Ukraine's international reserves fell for the third month in a row in October to $38.97bn

Ukraine's international reserves fell for the third month in a row in October to $38.97bn
Russia's blockage is preventing grain exports, while imports are rising and the NBU has been selling currency, putting Ukraine's reserves under pressure. / bne IntelliNews
By bne IntelliNews November 9, 2023

Ukraine's international reserves declined for the third month in a row in October, under pressure from a trade deficit and delays in the arrival of fresh international aid. Reserves decreased by 1.9% to $38.97bn, the National Bank of Ukraine (NBU) reported on November 8. (chart)

The NBU said the fall was due to its interventions in the currency market and the country's foreign currency debt payments as well. However, the impact of these factors was partially offset by income received from international partners, according to the NBU.

During October, the NBU's net sale of currency amounted to $3.34bn, compared with $2.69bn in September. The increase in interventions can be attributed to heightened demand for currency during the transition from a fixed exchange rate to managed exchange rate flexibility.

Furthermore, in the same month, $3.31bn was deposited into the government's foreign currency accounts at the NBU. This amount included $1.6bn in macro-financial assistance from the European Union, $1.15bn as a grant from the United States and $572.7mn from the placement of foreign government bonds.

On the other side of the ledger, the government made foreign currency payments of $892.5mn to service and repay state debt. Additionally, Ukraine disbursed $80.1mn to the International Monetary Fund (IMF).

However, Ukraine’s balance of trade situation has been deteriorating this year. Ukraine's international trade fell again in September, increasing the country's trade deficit to $0.8bn, primarily driven by a contraction in foreign trade, UBN reported on November 6.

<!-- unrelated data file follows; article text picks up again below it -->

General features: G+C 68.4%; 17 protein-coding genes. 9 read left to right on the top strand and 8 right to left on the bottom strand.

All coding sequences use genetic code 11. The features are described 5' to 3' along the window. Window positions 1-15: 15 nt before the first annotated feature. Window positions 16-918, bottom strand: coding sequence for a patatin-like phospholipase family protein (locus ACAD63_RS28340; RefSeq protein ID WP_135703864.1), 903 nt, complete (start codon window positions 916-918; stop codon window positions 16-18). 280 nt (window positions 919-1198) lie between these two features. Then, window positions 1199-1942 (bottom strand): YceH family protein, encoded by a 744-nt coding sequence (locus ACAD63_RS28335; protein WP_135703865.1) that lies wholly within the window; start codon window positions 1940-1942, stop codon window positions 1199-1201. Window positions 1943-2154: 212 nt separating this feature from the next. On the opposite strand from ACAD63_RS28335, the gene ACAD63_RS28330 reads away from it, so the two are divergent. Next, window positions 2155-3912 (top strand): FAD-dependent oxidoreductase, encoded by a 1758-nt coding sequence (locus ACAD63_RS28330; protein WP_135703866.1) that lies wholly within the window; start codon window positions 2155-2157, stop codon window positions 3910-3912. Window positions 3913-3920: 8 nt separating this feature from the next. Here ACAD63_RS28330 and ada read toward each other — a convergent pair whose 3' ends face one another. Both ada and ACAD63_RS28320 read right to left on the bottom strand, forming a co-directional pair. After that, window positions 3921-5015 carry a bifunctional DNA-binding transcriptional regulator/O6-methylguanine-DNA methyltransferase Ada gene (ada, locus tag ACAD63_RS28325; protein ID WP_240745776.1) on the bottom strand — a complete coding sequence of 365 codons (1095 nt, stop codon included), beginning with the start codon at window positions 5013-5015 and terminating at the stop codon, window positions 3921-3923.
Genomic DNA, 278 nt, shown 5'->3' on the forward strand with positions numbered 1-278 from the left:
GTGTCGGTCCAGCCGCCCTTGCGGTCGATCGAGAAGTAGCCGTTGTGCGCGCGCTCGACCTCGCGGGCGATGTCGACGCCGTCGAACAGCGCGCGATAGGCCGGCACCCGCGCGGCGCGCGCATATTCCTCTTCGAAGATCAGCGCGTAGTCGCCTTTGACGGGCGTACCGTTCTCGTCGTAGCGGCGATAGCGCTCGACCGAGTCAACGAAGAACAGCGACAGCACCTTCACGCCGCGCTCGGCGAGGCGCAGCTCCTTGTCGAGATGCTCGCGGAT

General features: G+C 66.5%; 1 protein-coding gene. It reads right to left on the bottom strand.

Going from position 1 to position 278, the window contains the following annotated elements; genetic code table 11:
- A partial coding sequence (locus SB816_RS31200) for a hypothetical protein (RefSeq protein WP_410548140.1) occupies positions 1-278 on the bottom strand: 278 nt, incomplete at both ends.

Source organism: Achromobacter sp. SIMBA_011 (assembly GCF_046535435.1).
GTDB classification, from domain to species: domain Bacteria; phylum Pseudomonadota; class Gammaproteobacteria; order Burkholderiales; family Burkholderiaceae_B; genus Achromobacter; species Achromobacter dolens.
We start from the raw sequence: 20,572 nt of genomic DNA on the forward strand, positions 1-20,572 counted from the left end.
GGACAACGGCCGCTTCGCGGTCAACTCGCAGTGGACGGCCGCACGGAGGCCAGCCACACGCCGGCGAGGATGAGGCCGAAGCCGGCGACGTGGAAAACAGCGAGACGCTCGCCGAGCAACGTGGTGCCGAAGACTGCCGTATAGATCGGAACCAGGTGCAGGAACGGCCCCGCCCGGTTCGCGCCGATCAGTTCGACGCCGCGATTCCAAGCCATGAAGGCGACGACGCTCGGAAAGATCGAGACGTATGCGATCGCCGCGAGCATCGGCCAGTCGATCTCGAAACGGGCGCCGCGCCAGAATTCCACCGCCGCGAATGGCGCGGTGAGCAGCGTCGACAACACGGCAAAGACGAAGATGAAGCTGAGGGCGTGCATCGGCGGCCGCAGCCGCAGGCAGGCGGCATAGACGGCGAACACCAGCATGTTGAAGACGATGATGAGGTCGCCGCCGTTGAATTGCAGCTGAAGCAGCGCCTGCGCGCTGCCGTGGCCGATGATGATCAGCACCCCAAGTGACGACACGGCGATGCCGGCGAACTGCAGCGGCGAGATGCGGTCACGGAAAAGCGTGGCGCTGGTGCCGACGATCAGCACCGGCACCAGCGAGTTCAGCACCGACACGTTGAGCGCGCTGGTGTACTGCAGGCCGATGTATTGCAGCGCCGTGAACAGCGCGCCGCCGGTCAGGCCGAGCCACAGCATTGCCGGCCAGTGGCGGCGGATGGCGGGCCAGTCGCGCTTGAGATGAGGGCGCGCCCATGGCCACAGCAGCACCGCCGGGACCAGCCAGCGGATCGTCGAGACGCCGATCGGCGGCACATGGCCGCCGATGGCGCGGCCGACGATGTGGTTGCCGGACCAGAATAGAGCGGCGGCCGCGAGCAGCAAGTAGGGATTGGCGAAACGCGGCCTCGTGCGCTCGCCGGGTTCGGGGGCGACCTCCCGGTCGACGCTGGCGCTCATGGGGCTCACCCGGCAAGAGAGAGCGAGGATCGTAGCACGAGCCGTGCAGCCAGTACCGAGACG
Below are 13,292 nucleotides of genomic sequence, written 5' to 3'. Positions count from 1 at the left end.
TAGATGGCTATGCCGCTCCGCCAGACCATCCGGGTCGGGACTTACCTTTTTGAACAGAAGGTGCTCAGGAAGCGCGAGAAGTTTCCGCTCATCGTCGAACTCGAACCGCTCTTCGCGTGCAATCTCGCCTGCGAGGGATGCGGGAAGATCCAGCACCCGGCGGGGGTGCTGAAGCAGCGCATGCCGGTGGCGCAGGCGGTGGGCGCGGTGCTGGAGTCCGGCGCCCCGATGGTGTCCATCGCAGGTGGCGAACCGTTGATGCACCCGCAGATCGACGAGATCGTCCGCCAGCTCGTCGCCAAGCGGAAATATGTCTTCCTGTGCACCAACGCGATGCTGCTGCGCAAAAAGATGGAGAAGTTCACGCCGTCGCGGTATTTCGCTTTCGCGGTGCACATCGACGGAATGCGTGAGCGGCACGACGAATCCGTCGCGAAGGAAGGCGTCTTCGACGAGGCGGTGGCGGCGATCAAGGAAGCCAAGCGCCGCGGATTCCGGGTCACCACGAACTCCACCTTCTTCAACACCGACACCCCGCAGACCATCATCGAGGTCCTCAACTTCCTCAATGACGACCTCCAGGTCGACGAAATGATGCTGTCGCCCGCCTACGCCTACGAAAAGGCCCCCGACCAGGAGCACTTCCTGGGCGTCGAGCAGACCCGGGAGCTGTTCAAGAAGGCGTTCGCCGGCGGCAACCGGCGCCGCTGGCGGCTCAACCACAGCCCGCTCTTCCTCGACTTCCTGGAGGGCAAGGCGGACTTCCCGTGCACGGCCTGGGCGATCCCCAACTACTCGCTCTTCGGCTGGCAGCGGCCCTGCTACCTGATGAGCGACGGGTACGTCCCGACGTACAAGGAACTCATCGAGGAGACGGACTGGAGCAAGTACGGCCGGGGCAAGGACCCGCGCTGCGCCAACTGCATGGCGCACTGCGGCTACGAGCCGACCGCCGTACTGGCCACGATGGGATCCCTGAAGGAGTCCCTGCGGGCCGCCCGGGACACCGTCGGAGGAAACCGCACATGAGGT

Over the first nine months of the year, the export of goods saw a significant decrease of 35.9%, while imports recorded a contrasting trend with a 16.7% increase. In September, when compared to August figures, both exports and imports of goods exhibited declines of 1.9% and 3.1% respectively.

Specifically, the export volume of goods in September amounted to $2.5bn. This decline in exports was observed across nearly all major product groups and regions. However, problems in exporting grain caused by the Russian blockade of Ukraine’s sea ports have been a major contributing factor; as bne IntelliNews reported, despite farmers expecting a larger harvest this year, Ukraine grain exports are down by a third this year. Grain is Ukraine’s main source of foreign exchange earnings.

The most substantial decreases in nominal terms were witnessed in exports to EU countries, falling by 35.3%, and Asia, which experienced a decline of 50.3%. Exports to African countries fell by 43%, America by 40.9% and CIS countries by 19.4%.

On the import front, September saw import volumes of $5.4bn. Imports from EU countries grew by 17.5%, while Asia saw a 12.3% uptick. Imports from America also recorded an increase of $116mn. In contrast, imports from the CIS countries decreased by 15.7%.

Ukrainian import volumes were twice as large as exports in the first nine months of this year putting more pressure on the government resources and undermining the hryvnia, reports the State Customs Service.

Imports into Ukraine reached $46.6bn between January and September, while exports amounted to $27.1bn, leaving a $19.5bn trade deficit. The overall trade turnover for Ukraine in the first nine months was $73.7bn.